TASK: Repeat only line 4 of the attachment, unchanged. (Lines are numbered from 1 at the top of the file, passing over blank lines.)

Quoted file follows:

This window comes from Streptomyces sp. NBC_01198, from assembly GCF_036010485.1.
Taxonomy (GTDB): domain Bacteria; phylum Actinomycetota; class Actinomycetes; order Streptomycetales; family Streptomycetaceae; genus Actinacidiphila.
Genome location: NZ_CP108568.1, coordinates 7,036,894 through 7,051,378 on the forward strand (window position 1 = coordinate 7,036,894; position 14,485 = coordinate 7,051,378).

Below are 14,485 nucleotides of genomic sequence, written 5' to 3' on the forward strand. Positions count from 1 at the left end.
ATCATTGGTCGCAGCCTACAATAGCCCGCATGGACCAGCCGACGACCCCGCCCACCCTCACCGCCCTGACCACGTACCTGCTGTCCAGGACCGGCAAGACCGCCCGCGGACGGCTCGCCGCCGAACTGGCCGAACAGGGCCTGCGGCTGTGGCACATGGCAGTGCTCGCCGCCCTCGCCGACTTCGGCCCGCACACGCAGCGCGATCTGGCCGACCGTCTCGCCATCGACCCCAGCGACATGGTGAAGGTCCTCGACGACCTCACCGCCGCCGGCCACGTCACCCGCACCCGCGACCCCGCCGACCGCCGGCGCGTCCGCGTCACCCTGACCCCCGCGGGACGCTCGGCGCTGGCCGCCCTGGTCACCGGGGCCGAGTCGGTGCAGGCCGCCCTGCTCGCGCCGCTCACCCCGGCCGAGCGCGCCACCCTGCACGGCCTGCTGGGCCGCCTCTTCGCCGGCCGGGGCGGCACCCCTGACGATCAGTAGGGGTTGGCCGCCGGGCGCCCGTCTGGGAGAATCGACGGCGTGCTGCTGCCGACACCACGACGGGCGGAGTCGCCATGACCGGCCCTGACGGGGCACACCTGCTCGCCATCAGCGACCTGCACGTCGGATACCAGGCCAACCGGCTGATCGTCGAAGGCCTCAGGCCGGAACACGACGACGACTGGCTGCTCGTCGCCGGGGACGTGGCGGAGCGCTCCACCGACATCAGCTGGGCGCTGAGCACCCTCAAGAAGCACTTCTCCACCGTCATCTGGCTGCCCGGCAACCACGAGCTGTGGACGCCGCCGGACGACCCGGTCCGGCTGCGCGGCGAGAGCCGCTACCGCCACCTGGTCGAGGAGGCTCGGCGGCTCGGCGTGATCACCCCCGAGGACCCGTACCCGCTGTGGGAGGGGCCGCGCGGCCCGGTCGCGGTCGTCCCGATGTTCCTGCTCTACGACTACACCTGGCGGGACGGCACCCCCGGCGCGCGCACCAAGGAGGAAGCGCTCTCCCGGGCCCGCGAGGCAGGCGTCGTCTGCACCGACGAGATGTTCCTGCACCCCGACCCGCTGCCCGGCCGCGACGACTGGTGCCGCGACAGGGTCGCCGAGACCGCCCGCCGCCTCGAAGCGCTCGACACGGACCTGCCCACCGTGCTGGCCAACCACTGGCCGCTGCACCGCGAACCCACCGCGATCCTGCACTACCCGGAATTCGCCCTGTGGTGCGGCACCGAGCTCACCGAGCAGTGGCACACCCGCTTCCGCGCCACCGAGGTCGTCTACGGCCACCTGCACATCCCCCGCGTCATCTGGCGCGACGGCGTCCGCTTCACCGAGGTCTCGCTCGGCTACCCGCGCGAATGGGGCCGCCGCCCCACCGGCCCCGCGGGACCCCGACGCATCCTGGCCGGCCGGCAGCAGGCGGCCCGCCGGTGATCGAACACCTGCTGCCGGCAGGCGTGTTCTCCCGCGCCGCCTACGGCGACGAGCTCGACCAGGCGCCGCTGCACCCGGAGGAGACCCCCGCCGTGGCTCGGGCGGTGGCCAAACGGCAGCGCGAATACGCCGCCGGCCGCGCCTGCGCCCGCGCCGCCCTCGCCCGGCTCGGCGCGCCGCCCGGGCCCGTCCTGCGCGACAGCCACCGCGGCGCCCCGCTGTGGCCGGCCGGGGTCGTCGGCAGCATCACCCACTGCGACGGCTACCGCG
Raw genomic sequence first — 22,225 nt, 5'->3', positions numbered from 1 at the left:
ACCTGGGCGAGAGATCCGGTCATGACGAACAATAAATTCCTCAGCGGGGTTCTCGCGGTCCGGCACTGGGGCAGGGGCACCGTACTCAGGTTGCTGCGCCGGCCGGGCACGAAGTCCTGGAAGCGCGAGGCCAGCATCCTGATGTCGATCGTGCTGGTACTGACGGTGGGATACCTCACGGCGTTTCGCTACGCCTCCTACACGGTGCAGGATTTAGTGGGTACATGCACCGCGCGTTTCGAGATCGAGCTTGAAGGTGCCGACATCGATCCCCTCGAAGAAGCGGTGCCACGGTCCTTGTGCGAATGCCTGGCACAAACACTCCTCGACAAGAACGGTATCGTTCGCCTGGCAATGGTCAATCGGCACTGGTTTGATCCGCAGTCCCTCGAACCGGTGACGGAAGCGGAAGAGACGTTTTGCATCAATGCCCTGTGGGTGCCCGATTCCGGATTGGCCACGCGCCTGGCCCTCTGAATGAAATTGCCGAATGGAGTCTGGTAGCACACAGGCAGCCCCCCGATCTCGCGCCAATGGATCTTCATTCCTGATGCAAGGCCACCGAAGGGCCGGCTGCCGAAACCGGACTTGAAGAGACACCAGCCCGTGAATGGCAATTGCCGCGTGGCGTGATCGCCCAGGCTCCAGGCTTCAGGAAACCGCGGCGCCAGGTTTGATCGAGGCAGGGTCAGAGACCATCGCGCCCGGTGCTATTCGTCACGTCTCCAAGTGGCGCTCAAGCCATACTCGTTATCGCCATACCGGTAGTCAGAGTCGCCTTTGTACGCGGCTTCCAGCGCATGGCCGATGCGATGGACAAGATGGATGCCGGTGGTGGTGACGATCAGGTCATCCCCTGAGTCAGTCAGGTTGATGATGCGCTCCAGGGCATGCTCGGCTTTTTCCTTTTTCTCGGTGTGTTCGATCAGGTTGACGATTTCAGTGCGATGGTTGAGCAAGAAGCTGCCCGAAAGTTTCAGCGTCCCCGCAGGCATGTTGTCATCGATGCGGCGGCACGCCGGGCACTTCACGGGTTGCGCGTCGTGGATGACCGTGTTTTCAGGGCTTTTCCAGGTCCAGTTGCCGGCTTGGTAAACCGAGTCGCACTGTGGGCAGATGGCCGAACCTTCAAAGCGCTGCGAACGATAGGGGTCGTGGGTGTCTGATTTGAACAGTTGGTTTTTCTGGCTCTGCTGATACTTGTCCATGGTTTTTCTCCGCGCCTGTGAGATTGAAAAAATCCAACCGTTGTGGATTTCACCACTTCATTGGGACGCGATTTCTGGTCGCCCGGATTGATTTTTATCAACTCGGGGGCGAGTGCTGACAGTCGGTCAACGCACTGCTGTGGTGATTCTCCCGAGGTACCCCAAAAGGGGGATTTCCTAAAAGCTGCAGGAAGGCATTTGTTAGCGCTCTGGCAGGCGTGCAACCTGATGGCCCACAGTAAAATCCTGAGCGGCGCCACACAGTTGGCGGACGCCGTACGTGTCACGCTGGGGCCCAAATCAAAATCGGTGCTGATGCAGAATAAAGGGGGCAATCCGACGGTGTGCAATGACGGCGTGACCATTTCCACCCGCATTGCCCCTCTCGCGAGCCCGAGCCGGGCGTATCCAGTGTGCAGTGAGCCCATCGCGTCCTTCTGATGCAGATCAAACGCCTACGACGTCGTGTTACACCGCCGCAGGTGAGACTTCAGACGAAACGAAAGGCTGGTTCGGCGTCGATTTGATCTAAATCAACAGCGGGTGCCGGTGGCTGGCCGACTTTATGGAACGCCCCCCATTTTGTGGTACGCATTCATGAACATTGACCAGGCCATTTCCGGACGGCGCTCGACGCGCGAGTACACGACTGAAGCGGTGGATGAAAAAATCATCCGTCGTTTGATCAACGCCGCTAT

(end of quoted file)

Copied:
Below are 14,485 nucleotides of genomic sequence, written 5' to 3' on the forward strand. Positions count from 1 at the left end.